IRS Suspends Employee Retention Credit Claims Processing

Small Business

The IRS has suspended processing of Employee Retention Credit claims at least through the end of 2023 amid a surge in what the agency calls “improper claims.”

Intended to prevent layoffs during the early months of the COVID-19 pandemic, the tax relief program was targeted by third parties that aggressively promoted questionable schemes.

In a Sept. 14 statement, agency officials said “a substantial share of new claims from the aging program are ineligible and increasingly putting businesses at financial risk by being pressured and scammed by aggressive promoters and marketing.”

“The IRS is increasingly alarmed about honest small business owners being scammed by unscrupulous actors, and we could no longer tolerate growing evidence of questionable claims pouring in,” IRS commissioner Danny Werfel said.

“The further we get from the pandemic, the further we see the good intentions of this important program abused.

“The continued aggressive marketing of these schemes is harming well-meaning businesses and delaying the payment of legitimate claims, which makes it harder to run the rest of the tax system.”

Existing Claims

While the IRS will process claims filed prior to the moratorium, it warned that processing times will increase significantly.

“The IRS emphasizes that payouts for these claims will continue during the moratorium period but at a slower pace due to the detailed compliance reviews,” the agency said.

“With the stricter compliance reviews in place during this period, existing ERC claims will go from a standard processing goal of 90 days to 180 days—and much longer if the claim faces further review or audit.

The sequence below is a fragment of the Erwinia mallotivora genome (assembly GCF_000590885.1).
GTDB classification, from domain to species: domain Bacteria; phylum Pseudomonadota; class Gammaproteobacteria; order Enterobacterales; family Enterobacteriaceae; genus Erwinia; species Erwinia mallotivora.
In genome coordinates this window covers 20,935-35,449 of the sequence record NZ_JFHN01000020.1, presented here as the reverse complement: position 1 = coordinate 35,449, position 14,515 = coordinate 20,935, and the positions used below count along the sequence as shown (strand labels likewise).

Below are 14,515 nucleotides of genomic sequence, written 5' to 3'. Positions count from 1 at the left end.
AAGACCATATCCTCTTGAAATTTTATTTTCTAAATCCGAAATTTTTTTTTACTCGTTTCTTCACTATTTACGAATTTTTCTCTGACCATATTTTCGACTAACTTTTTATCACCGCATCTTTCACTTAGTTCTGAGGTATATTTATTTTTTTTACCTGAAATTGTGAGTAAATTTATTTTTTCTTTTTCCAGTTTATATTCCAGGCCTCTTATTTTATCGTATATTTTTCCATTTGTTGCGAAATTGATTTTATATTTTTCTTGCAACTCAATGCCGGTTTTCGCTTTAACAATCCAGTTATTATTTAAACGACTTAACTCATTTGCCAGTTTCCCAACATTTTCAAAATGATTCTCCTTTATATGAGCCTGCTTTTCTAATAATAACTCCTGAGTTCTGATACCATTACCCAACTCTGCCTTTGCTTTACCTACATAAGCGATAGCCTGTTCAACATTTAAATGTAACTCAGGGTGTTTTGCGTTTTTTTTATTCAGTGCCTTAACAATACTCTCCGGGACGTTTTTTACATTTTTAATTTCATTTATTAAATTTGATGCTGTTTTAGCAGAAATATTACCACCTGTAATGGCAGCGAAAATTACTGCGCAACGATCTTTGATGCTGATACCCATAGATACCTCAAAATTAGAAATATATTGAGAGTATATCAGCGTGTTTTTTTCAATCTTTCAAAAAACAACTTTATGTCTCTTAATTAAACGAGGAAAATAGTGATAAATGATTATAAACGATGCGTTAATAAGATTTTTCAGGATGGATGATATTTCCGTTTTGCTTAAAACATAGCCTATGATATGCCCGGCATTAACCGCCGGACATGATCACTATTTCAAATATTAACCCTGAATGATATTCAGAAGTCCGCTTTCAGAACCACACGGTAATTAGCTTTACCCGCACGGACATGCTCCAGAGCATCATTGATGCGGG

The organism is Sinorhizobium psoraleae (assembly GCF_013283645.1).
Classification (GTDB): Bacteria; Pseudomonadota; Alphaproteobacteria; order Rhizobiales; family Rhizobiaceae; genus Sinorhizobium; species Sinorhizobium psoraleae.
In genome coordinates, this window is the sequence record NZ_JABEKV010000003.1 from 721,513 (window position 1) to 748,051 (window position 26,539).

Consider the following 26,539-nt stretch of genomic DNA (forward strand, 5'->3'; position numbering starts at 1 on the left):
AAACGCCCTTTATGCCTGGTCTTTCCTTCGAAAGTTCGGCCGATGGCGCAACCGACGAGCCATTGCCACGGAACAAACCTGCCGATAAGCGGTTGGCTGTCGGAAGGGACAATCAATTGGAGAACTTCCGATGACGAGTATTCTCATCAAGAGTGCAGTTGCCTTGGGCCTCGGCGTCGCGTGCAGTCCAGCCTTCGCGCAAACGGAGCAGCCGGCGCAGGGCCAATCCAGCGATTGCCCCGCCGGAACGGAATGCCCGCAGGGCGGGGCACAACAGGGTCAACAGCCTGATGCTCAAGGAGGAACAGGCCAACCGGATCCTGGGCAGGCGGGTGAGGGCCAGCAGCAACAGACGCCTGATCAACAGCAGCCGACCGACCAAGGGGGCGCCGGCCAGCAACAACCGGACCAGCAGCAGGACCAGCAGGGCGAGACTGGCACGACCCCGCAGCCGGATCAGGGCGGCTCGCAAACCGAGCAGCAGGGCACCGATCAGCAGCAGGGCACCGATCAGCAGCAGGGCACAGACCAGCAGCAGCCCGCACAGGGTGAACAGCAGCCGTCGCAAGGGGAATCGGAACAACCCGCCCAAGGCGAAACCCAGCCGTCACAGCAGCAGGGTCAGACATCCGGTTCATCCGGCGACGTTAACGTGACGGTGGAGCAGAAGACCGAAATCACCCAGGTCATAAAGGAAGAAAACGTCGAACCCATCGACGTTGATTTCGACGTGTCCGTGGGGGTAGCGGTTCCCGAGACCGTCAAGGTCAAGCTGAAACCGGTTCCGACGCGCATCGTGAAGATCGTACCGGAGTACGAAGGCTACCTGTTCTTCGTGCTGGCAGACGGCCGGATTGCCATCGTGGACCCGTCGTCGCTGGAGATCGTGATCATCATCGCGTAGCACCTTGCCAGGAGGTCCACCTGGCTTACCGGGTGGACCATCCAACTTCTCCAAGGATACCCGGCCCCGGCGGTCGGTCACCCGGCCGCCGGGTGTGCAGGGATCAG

Existing ERC claims will go from a standard processing goal of 90 days to 180 days—and much longer if the claim faces further review or audit.

“The IRS may also seek additional documentation from the taxpayer to ensure it is a legitimate claim.”

Earlier this year, the agency announced a shift in focus to addressing compliance concerns, including ramping up audits and criminal investigations.

Officials said hundreds of criminal cases are being investigated, while thousands of claims were referred for audit.

New Warning

The agency also issued a new warning about ERC marketing schemes, urging businesses “to watch out for red flags that can signal trouble.”

“The IRS reminds anyone who improperly claims the ERC that they must pay it back, possibly with penalties and interest,” officials said in a Sept. 14 statement.

“A business or tax-exempt group could find itself in a much worse cash position if it has to pay back the credit than if the credit was never claimed in the first place.

“This underscores the importance of taxpayers taking precautionary steps and avoiding being pushed by a promoter, including instances where a promoter can collect contingency fees as much as 25%.”

Red Flags

IRS officials shared a list of warning signs for employers about ERC promotions: 

  • Unsolicited calls or advertisements mentioning an “easy application process”
  • Statements that the promoter or company can determine ERC eligibility within minutes
  • Large upfront fees to claim the credit
  • Fees based on a percentage of the ERC refund amount 
  • Aggressive claims from the promoter that the business receiving the solicitation qualifies before any discussion of the group’s tax situation

Employers who use these companies could be at risk of someone using the credit as a ploy to steal the taxpayer’s identity or take a cut of an improperly claimed credit.

Businesses can report ERC abuse by completing Form 14242, Report Suspected Abusive Tax Promotions or Preparers


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